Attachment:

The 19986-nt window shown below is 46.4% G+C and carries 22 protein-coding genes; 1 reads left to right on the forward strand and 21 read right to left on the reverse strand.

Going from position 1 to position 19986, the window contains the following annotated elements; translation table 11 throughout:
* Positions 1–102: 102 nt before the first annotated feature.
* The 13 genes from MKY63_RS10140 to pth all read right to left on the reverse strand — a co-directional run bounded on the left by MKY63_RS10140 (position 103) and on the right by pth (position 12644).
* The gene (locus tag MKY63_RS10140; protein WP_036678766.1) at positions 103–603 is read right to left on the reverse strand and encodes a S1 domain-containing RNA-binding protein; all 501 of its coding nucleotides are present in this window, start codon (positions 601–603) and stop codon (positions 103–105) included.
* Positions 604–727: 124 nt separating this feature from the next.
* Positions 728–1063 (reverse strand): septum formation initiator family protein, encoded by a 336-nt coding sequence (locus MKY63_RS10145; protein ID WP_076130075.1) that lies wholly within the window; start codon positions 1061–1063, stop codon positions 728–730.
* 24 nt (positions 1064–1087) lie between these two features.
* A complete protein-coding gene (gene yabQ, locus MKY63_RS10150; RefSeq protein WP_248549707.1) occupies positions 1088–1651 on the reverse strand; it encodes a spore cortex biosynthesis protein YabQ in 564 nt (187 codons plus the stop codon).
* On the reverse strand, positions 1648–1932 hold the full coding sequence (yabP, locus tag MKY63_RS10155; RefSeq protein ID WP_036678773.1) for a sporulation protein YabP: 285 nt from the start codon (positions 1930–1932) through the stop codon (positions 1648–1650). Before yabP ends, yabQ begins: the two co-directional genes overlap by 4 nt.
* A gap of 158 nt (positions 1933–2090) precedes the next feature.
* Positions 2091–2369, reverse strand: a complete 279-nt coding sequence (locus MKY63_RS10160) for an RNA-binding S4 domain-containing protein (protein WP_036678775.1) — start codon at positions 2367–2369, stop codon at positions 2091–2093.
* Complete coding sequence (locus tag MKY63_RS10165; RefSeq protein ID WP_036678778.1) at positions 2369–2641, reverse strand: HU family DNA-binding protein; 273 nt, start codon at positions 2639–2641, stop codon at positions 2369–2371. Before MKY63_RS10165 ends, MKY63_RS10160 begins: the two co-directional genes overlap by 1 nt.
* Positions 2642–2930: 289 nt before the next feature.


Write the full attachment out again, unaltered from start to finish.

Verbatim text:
The 19986-nt window shown below is 46.4% G+C and carries 22 protein-coding genes; 1 reads left to right on the forward strand and 21 read right to left on the reverse strand.

Going from position 1 to position 19986, the window contains the following annotated elements; translation table 11 throughout:
* Positions 1–102: 102 nt before the first annotated feature.
* The 13 genes from MKY63_RS10140 to pth all read right to left on the reverse strand — a co-directional run bounded on the left by MKY63_RS10140 (position 103) and on the right by pth (position 12644).
* The gene (locus tag MKY63_RS10140; protein WP_036678766.1) at positions 103–603 is read right to left on the reverse strand and encodes a S1 domain-containing RNA-binding protein; all 501 of its coding nucleotides are present in this window, start codon (positions 601–603) and stop codon (positions 103–105) included.
* Positions 604–727: 124 nt separating this feature from the next.
* Positions 728–1063 (reverse strand): septum formation initiator family protein, encoded by a 336-nt coding sequence (locus MKY63_RS10145; protein ID WP_076130075.1) that lies wholly within the window; start codon positions 1061–1063, stop codon positions 728–730.
* 24 nt (positions 1064–1087) lie between these two features.
* A complete protein-coding gene (gene yabQ, locus MKY63_RS10150; RefSeq protein WP_248549707.1) occupies positions 1088–1651 on the reverse strand; it encodes a spore cortex biosynthesis protein YabQ in 564 nt (187 codons plus the stop codon).
* On the reverse strand, positions 1648–1932 hold the full coding sequence (yabP, locus tag MKY63_RS10155; RefSeq protein ID WP_036678773.1) for a sporulation protein YabP: 285 nt from the start codon (positions 1930–1932) through the stop codon (positions 1648–1650). Before yabP ends, yabQ begins: the two co-directional genes overlap by 4 nt.
* A gap of 158 nt (positions 1933–2090) precedes the next feature.
* Positions 2091–2369, reverse strand: a complete 279-nt coding sequence (locus MKY63_RS10160) for an RNA-binding S4 domain-containing protein (protein WP_036678775.1) — start codon at positions 2367–2369, stop codon at positions 2091–2093.
* Complete coding sequence (locus tag MKY63_RS10165; RefSeq protein ID WP_036678778.1) at positions 2369–2641, reverse strand: HU family DNA-binding protein; 273 nt, start codon at positions 2639–2641, stop codon at positions 2369–2371. Before MKY63_RS10165 ends, MKY63_RS10160 begins: the two co-directional genes overlap by 1 nt.
* Positions 2642–2930: 289 nt before the next feature.